Research projects

Improving depression and anxiety screening of patients with heart disease: implementing a multidisciplinary clinical pathway

Principal Researchers

Professor Linda Worrall-Cartera

Dr Karen Pagea, Dr Steve Bunkerb

Professor Patricia Davidsonc

Associate Professor Andrew MacIsaacd

Dr Mike Salzbergd

Dr Bridget Hamiltond

Dr Karen-leigh Edwarde

Professor Robert Cumminsf

Monica Gilbertd

Professor David Thompsong


a St Vincent’s/ACU National Centre for Nursing Research, St Vincent’s Public Hospital, Melbourne 

b Medibank Private

c Curtin University of Technology

d St Vincent’s Public Hospital, Melbourne

e La Trobe University

f Deakin University

g Leicester University



Award Type

Beyond Blue Victorian Centre of Excellence

Project completion year


Project brief

This study aimed to improve depression and anxiety screening in people with coronary heart disease (CHD) using a ward-based clinical pathway.  Stage 1 involved two steps: a retrospective medical record audit of 147 participants to provide baseline data and the development of a Clinical Pathway by a multidisciplinary group that included cardiac nurses, cardiologists, GPs and representatives from a liaison psychiatry service, a health education service and a cardiac rehabilitation service.  Medical records from a 12-month period were randomly examined for current screening and referral practices in people over 18 years admitted with a primary diagnosis of acute coronary syndrome, or heart failure decompensation, or for a percutaneous coronary intervention.  The Clinical Pathway screened people for depression/anxiety and described the actions required for people at moderate/high risk for these conditions.

In Stage 2 the Clinical Pathway was implemented in two cardiac wards over a four-month period, with project team members providing coordination, follow-up, education and motivation.  There were seven specialty education sessions on depression and CHD, covering 53 nursing staff.  A follow-up telephone survey with ten patients asked whether their emotional well-being was discussed and assessed during the admission.

Key findings

The medical record audit showed that screening and referral for depression/anxiety was infrequent, even in the face of documented depressive symptomatology.  No clinical, validated depression and anxiety assessment tool existed for clinical staff.  When screening did occur, it involved a non-validated psychological component of a falls risk assessment tool (63 participants, 43 per cent).  There were 18 referrals, more often to pastoral care and/or social work than to mental health services.  The study found 32 people (22 per cent) were noted to have significant mood changes possibly indicative of depression, but only four of these were referred for follow-up.

When the Clinical Pathway was implemented, there was a significant improvement in the formal assessment of depressive symptoms.  Over the 18 weeks, 201 people with CHD who would not normally have been screened for depression/anxiety were assessed using a validated instrument (the 5-item Cardiac Depression Scale).  The Clinical Pathway also identified 110 patients (55 per cent) with moderate/high risk of depression.  The Clinical Pathway empowered nurses by providing quantitative evidence on CHD patients at risk of depression/anxiety and a formalised process to document this. Afterwards, 77 per cent of nurses surveyed reported routinely screening for depression/anxiety.  Compared to baseline, almost twice as many nurses were screening CHD patients and using a validated tool to do so.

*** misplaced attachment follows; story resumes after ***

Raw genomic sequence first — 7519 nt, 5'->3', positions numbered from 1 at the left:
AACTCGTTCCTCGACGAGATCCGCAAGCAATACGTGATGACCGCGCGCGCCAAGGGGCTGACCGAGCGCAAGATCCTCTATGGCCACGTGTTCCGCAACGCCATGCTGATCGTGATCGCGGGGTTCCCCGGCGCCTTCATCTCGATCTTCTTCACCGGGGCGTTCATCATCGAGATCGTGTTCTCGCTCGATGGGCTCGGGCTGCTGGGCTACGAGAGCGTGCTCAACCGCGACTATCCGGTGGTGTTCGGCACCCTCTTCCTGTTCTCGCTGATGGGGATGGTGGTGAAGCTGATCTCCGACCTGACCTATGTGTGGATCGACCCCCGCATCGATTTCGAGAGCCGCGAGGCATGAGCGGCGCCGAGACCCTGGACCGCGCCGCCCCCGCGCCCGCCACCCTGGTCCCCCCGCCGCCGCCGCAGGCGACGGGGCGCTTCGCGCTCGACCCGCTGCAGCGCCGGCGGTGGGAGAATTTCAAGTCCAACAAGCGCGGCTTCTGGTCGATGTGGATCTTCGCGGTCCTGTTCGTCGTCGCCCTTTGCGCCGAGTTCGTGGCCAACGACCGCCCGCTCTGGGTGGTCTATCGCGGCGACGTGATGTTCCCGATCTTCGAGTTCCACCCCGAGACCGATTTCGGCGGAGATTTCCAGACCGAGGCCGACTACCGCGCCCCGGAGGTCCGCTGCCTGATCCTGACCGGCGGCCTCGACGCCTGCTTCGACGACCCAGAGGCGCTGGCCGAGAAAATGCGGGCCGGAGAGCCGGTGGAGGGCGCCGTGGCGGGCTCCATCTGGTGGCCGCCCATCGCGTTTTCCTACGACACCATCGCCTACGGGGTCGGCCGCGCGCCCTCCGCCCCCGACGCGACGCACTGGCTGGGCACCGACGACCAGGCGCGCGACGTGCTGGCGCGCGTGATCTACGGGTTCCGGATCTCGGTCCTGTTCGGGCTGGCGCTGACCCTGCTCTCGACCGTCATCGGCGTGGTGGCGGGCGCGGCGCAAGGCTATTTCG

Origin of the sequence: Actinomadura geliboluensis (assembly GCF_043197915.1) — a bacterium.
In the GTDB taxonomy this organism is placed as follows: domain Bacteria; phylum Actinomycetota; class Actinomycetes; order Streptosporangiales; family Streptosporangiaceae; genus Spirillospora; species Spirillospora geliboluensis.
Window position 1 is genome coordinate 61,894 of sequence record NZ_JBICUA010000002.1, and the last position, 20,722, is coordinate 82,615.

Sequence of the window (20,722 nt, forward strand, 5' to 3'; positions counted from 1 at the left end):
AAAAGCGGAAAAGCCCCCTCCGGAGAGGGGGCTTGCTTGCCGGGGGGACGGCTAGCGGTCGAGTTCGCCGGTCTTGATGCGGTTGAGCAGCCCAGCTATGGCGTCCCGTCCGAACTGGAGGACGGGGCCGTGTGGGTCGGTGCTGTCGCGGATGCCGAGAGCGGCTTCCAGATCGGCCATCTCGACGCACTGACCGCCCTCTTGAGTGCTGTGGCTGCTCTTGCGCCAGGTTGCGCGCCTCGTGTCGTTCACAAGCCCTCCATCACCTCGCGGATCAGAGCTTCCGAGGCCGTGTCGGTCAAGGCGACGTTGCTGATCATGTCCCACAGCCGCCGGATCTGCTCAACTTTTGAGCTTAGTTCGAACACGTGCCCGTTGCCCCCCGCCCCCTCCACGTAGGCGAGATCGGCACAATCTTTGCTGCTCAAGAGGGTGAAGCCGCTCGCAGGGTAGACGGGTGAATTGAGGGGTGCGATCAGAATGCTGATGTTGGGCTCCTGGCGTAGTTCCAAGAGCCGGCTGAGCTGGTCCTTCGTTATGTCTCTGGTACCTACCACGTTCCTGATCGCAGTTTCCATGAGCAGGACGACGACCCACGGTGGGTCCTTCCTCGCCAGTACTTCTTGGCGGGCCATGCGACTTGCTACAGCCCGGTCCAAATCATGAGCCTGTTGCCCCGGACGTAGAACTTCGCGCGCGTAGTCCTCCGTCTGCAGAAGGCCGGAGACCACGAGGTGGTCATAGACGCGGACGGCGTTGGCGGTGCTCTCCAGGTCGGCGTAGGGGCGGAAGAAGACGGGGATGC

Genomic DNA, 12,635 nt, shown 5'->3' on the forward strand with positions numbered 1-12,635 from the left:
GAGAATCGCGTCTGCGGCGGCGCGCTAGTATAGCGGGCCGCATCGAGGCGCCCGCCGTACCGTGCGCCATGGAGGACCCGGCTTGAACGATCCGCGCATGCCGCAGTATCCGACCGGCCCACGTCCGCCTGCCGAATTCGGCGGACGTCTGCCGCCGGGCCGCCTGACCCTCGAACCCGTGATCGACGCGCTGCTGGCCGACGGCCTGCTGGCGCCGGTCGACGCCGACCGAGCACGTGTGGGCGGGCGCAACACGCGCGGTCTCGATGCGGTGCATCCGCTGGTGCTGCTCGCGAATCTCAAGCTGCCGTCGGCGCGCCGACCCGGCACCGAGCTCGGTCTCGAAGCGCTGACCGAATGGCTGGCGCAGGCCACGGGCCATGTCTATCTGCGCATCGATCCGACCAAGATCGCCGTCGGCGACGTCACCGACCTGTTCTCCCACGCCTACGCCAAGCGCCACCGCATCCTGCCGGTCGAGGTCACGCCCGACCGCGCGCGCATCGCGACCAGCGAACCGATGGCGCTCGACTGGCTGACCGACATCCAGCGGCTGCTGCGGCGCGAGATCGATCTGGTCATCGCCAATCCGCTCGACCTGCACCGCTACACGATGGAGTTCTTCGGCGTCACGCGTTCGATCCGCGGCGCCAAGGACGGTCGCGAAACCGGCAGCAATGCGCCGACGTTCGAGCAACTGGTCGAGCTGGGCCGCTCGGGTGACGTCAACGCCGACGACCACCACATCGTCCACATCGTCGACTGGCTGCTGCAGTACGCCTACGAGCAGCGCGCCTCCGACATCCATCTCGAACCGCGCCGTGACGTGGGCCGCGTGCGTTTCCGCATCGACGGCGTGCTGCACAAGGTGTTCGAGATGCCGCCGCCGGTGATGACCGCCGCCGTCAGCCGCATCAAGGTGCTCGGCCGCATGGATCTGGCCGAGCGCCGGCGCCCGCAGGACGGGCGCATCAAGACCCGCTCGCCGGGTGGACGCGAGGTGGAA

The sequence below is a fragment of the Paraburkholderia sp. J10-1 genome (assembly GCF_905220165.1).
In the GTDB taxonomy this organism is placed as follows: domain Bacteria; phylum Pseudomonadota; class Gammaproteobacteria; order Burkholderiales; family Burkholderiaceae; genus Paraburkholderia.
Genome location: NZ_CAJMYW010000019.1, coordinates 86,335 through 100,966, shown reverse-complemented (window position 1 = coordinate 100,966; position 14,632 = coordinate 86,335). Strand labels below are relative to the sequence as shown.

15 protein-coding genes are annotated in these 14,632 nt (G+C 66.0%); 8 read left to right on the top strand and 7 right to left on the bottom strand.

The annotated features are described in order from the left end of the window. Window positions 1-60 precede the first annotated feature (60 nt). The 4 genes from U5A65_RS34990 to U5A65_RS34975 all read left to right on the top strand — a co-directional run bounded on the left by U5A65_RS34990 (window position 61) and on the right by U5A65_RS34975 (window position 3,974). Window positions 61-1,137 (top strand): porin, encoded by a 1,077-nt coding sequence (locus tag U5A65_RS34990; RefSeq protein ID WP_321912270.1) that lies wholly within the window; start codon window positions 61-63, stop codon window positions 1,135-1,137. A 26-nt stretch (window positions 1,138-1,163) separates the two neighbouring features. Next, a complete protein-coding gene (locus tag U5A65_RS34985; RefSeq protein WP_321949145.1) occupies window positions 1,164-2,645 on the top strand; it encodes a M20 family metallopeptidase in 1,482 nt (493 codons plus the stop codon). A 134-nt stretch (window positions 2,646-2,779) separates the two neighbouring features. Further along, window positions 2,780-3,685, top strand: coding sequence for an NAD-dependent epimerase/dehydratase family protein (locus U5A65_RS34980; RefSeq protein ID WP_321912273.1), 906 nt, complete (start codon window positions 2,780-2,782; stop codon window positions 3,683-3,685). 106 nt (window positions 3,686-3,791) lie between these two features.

Of people at moderate/high risk of depression (n = 110):

  • 89 per cent (99 participants) had the risk score documented in their medical history
  • 88 per cent (98 participants) had discussions with clinicians regarding the risk score
  • 84 per cent (93 participants) had their risk score communicated formally to the medical team.

There was a significant increase in referrals for follow-up of emotional health: 45 people were referred to primary care; eight were offered referral to inpatient psychiatry (only three accepted this); six people who were referred had discussions with cardiac rehabilitation coordinators; and seven people indicated they already had a mental health plan through their GP.

As a secondary outcome, the educational sessions increased nurse knowledge and awareness of depression in people with CHD.  Before the sessions, only 14 nurses indicated they had a good understanding of this, but one to two months later the figure had risen to 24, while the number of nurses reporting limited knowledge decreased from 25 to six.  Additionally, the profile of the consultant psychiatric liaison service increased on the cardiac wards and a referral barrier was identified, in that only doctors, not nurses, could make referrals.

Implications for policy, practice and further research

Nurses in acute cardiac wards should, as a core competency, develop the skills to discuss emotional health with patients and make recommendations for follow-up.  Many nurses are skilled in assessing emotional well-being, but their skills are often unrecognised and underutilised.  Processes should be developed to harness these skills via appropriate use of tools and mentoring.

Research is needed to evaluate, longitudinally, the effectiveness of the Clinical Pathway and identify barriers to service provisions, including mapping longer-term outcomes of referrals to primary or community healthcare services and investigating why patients decline referral to mental health services.

It is not known whether emotional needs differ between people admitted for cardiac surgery and those admitted for medical management.  Knowing this would determine the appropriateness of screening for depression/anxiety in different cardiac populations and could identify the optimal time for screening.

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